AI could endanger humanity in 5 years: Former Google CEO

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Former Google CEO Eric Schmidt said he thinks artificial intelligence (AI) capabilities could endanger humanity within five to 10 years and companies aren’t doing enough to prevent harm, Axios reported Tuesday.

In an interview at Axios’s AI+ Summit, Schmidt compared the development of AI to nuclear weapons at the end of World War II. He said after Nagasaki and Hiroshima, it took 18 years to get a treaty over test bans but “we don’t have that kind of time today.”

AI dangers begin when “the computer can start to make its own decision to do things,” like discovering weapons.

The technology is accelerating at a quick pace. Two years ago, experts warned that AI could endanger humanity in 20 years. But now, Schmidt said experts think it could be anywhere from two to four years away.

Schmidt suggested the creation of a global entity, similar to the Intergovernmental Panel on Climate Change, to “feed accurate information to policymakers” so the urgency of the issue is understood.

Despite his warnings, the former Google CEO thinks AI can still be a tool for humanity.

“I defy you to argue that an AI doctor or an AI tutor is a negative,” he told Axios. “It’s got to be good for the world.”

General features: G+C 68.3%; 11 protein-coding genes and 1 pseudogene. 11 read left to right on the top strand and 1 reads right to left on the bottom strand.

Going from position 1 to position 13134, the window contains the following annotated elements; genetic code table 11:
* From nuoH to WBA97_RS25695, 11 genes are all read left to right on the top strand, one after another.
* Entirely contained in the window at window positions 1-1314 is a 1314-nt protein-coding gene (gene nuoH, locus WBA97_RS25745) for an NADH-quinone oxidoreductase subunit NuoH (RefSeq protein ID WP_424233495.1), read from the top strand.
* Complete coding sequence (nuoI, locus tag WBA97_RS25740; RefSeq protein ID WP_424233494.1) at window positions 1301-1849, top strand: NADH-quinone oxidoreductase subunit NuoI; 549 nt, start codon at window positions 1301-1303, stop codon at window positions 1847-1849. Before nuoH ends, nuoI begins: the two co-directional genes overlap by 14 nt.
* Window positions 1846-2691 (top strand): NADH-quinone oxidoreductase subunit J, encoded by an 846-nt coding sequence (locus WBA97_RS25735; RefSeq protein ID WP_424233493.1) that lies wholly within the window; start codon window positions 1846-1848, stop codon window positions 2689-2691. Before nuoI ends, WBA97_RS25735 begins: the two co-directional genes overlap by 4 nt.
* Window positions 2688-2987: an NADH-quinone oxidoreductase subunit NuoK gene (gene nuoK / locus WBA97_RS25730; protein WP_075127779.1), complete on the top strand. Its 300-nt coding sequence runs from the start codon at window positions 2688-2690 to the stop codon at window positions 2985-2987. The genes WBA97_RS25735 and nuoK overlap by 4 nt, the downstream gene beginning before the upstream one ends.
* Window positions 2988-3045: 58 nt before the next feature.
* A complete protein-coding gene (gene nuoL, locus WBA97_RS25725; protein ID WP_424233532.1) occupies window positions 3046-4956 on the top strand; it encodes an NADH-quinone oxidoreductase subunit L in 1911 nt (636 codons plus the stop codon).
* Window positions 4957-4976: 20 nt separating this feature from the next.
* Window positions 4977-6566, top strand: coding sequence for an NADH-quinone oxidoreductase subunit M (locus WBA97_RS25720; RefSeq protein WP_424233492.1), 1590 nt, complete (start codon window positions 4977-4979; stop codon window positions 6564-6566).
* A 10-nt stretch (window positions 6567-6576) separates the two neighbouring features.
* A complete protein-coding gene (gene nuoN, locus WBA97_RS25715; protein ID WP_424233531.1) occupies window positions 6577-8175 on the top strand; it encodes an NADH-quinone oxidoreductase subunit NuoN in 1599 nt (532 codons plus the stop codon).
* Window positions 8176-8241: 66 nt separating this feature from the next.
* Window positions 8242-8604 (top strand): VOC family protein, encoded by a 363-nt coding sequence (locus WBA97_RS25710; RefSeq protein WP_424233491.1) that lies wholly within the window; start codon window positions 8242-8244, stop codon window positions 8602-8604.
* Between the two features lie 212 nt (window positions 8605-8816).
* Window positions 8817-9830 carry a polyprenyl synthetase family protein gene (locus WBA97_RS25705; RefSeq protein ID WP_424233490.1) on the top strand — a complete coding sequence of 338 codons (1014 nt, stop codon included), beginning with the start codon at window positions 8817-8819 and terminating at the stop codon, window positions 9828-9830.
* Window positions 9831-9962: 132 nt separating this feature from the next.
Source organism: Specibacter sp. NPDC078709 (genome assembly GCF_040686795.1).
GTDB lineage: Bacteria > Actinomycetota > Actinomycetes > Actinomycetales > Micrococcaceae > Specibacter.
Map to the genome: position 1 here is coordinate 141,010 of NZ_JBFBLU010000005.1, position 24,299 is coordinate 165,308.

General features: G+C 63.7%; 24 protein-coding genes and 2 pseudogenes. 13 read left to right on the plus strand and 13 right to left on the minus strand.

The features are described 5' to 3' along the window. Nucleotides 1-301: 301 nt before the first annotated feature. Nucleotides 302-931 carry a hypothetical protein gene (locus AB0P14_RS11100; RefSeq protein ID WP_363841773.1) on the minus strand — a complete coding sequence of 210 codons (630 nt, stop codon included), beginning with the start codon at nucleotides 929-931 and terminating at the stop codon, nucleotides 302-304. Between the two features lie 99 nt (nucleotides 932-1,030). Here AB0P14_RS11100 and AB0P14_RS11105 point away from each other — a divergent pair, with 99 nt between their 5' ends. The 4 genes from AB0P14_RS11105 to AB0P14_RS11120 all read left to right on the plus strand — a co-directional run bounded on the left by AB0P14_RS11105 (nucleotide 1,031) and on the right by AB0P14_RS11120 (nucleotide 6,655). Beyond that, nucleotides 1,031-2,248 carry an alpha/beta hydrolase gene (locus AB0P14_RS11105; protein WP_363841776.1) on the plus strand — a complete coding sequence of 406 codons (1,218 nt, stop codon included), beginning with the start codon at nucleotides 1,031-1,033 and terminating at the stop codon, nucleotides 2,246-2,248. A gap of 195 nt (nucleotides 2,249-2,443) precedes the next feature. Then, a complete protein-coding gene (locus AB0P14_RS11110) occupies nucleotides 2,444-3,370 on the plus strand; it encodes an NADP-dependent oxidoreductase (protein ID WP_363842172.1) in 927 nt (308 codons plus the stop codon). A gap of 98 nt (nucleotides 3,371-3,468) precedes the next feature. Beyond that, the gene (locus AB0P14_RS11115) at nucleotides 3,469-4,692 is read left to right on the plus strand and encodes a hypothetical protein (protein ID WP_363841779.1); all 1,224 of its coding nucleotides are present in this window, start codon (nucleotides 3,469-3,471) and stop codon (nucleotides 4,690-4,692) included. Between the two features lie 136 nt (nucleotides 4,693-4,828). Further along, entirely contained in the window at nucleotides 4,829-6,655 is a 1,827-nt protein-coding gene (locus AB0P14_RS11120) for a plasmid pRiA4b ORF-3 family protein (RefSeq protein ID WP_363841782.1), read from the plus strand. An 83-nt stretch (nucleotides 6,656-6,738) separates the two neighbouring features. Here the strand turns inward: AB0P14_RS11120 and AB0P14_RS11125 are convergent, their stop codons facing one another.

Schmidt’s warnings come less than a month after President Biden signed a sweeping executive order on AI. The order includes several new actions including safety, privacy, protecting workers and protecting innovations.

The new order puts new standards for safety, including requiring companies to develop models for national security threats, economic security and public health security. It requires the Commerce Department to develop guidance for AI-generated content and directs federal agencies to preserving privacy of data gathered by AI systems.

It aims to protect workers by minimizing harm and maximizing benefits that AI can produce for employees, among other advancements.

Google, the company Schmidt left in 2011, released its own AI tool called Bard, a rival product to the very popular ChatGPT tool by OpenAI.

The order and Schmidt’s warnings come as AI capabilities are rapidly evolving and platforms have made tools widely accessible and popular among users.

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